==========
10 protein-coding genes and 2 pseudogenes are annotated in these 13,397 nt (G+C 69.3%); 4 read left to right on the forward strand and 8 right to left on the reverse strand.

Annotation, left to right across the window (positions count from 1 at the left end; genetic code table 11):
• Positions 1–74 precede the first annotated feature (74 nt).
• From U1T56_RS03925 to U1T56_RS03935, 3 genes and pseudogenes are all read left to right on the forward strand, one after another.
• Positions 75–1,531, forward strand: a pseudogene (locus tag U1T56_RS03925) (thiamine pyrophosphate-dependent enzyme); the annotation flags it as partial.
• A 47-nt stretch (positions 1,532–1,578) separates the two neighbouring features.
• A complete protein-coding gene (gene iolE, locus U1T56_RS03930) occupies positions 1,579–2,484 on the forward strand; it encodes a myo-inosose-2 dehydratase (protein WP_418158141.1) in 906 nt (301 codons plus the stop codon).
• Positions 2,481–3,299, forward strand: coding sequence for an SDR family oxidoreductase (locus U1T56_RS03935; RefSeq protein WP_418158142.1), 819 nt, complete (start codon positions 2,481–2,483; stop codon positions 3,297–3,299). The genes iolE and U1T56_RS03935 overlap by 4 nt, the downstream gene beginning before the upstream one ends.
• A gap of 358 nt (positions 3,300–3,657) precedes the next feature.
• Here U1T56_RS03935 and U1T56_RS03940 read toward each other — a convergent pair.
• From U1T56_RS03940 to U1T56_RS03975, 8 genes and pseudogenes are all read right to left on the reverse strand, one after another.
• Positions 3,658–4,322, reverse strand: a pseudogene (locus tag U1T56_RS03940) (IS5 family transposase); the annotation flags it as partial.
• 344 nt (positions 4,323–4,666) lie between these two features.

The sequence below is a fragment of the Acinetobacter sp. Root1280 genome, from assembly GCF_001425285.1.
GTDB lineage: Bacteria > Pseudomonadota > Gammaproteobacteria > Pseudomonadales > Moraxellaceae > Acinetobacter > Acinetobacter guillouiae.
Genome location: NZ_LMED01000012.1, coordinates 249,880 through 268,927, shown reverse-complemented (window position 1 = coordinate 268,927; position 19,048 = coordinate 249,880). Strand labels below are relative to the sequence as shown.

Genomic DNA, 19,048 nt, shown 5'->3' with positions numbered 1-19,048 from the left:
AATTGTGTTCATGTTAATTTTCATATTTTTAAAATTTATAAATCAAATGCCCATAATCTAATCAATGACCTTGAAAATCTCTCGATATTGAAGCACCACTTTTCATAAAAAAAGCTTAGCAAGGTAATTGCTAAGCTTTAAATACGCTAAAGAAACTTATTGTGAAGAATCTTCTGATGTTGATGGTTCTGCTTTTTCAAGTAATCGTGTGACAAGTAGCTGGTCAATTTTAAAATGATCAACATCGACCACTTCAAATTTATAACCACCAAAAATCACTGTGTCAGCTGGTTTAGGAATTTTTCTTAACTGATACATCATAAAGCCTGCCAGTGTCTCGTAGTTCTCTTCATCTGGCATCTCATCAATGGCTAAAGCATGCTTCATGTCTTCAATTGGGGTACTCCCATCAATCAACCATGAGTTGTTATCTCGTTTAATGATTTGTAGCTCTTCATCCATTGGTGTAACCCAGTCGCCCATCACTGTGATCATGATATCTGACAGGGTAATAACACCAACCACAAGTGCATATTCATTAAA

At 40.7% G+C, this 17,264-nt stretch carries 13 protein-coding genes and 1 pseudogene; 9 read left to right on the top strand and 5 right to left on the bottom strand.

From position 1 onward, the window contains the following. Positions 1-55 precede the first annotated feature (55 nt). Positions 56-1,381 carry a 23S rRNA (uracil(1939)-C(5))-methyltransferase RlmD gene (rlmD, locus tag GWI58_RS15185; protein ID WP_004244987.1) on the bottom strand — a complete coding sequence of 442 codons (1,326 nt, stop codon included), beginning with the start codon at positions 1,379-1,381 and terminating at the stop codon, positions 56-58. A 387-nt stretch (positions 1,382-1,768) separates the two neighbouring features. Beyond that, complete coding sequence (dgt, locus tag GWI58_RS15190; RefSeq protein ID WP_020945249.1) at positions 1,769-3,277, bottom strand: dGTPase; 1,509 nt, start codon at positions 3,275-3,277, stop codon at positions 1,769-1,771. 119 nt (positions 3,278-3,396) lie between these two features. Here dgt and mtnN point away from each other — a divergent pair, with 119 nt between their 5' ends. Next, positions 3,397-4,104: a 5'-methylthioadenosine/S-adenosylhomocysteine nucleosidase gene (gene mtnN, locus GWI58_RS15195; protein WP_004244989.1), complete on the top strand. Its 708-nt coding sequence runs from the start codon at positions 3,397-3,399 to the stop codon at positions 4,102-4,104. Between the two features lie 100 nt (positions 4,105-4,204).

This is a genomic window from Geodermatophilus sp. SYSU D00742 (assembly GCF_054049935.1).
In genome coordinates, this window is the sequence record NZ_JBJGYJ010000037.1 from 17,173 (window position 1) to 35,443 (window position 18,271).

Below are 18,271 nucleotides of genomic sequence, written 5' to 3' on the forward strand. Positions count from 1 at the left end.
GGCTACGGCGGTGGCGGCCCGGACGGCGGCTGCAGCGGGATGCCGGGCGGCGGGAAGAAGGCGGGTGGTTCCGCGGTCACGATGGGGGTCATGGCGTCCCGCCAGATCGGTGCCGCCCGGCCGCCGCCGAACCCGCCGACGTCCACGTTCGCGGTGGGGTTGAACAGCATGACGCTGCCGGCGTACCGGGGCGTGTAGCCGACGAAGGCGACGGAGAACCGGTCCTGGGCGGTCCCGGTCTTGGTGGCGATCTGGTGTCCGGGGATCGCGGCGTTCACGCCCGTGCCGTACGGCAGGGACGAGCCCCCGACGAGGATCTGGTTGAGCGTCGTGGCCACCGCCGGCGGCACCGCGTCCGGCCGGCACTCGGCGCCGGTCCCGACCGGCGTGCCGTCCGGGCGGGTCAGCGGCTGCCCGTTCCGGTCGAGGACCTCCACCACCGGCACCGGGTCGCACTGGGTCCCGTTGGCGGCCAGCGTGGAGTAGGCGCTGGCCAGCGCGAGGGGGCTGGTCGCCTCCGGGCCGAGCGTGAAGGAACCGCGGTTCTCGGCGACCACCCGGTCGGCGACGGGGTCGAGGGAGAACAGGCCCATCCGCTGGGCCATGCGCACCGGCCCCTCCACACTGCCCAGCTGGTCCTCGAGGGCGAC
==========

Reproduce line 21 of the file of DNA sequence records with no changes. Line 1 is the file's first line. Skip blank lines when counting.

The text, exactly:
This is a genomic window from Geodermatophilus sp. SYSU D00742 (assembly GCF_054049935.1).